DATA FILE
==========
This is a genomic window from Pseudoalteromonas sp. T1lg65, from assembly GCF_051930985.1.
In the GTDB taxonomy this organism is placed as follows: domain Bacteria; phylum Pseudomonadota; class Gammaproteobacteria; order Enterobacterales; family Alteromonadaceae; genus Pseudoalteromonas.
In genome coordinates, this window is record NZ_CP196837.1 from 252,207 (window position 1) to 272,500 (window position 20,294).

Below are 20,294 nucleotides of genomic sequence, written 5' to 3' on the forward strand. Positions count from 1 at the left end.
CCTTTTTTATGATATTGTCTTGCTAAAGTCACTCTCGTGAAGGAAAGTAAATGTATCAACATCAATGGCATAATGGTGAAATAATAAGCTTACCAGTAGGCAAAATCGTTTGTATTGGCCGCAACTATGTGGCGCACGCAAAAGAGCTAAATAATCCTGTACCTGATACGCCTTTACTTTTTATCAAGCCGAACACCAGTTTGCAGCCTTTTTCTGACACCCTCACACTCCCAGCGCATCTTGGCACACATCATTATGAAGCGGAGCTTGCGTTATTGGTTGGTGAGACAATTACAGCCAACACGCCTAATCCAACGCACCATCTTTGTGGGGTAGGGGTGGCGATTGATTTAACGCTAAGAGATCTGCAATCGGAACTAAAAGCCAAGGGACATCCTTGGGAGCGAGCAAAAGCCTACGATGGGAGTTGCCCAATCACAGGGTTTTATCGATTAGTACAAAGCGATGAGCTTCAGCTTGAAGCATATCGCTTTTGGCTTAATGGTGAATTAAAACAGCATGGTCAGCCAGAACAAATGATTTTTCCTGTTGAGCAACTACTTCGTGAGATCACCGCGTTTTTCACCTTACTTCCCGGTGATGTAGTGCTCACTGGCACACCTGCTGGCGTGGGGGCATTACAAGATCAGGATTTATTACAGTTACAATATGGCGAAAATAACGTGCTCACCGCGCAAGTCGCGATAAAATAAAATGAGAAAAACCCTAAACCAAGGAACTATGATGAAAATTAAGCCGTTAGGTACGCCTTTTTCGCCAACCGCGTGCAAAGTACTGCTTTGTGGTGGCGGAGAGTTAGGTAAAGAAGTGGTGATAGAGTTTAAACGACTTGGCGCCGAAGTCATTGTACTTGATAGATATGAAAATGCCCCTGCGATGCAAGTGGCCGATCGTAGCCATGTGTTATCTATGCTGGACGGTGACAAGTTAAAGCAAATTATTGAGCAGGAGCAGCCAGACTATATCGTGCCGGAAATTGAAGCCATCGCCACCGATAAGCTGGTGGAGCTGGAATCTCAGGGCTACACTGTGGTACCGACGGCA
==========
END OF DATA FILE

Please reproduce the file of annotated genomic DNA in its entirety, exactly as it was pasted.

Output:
This is a genomic window from Pseudoalteromonas sp. T1lg65, from assembly GCF_051930985.1.
In the GTDB taxonomy this organism is placed as follows: domain Bacteria; phylum Pseudomonadota; class Gammaproteobacteria; order Enterobacterales; family Alteromonadaceae; genus Pseudoalteromonas.
In genome coordinates, this window is record NZ_CP196837.1 from 252,207 (window position 1) to 272,500 (window position 20,294).

Below are 20,294 nucleotides of genomic sequence, written 5' to 3' on the forward strand. Positions count from 1 at the left end.
CCTTTTTTATGATATTGTCTTGCTAAAGTCACTCTCGTGAAGGAAAGTAAATGTATCAACATCAATGGCATAATGGTGAAATAATAAGCTTACCAGTAGGCAAAATCGTTTGTATTGGCCGCAACTATGTGGCGCACGCAAAAGAGCTAAATAATCCTGTACCTGATACGCCTTTACTTTTTATCAAGCCGAACACCAGTTTGCAGCCTTTTTCTGACACCCTCACACTCCCAGCGCATCTTGGCACACATCATTATGAAGCGGAGCTTGCGTTATTGGTTGGTGAGACAATTACAGCCAACACGCCTAATCCAACGCACCATCTTTGTGGGGTAGGGGTGGCGATTGATTTAACGCTAAGAGATCTGCAATCGGAACTAAAAGCCAAGGGACATCCTTGGGAGCGAGCAAAAGCCTACGATGGGAGTTGCCCAATCACAGGGTTTTATCGATTAGTACAAAGCGATGAGCTTCAGCTTGAAGCATATCGCTTTTGGCTTAATGGTGAATTAAAACAGCATGGTCAGCCAGAACAAATGATTTTTCCTGTTGAGCAACTACTTCGTGAGATCACCGCGTTTTTCACCTTACTTCCCGGTGATGTAGTGCTCACTGGCACACCTGCTGGCGTGGGGGCATTACAAGATCAGGATTTATTACAGTTACAATATGGCGAAAATAACGTGCTCACCGCGCAAGTCGCGATAAAATAAAATGAGAAAAACCCTAAACCAAGGAACTATGATGAAAATTAAGCCGTTAGGTACGCCTTTTTCGCCAACCGCGTGCAAAGTACTGCTTTGTGGTGGCGGAGAGTTAGGTAAAGAAGTGGTGATAGAGTTTAAACGACTTGGCGCCGAAGTCATTGTACTTGATAGATATGAAAATGCCCCTGCGATGCAAGTGGCCGATCGTAGCCATGTGTTATCTATGCTGGACGGTGACAAGTTAAAGCAAATTATTGAGCAGGAGCAGCCAGACTATATCGTGCCGGAAATTGAAGCCATCGCCACCGATAAGCTGGTGGAGCTGGAATCTCAGGGCTACACTGTGGTACCGACGGCA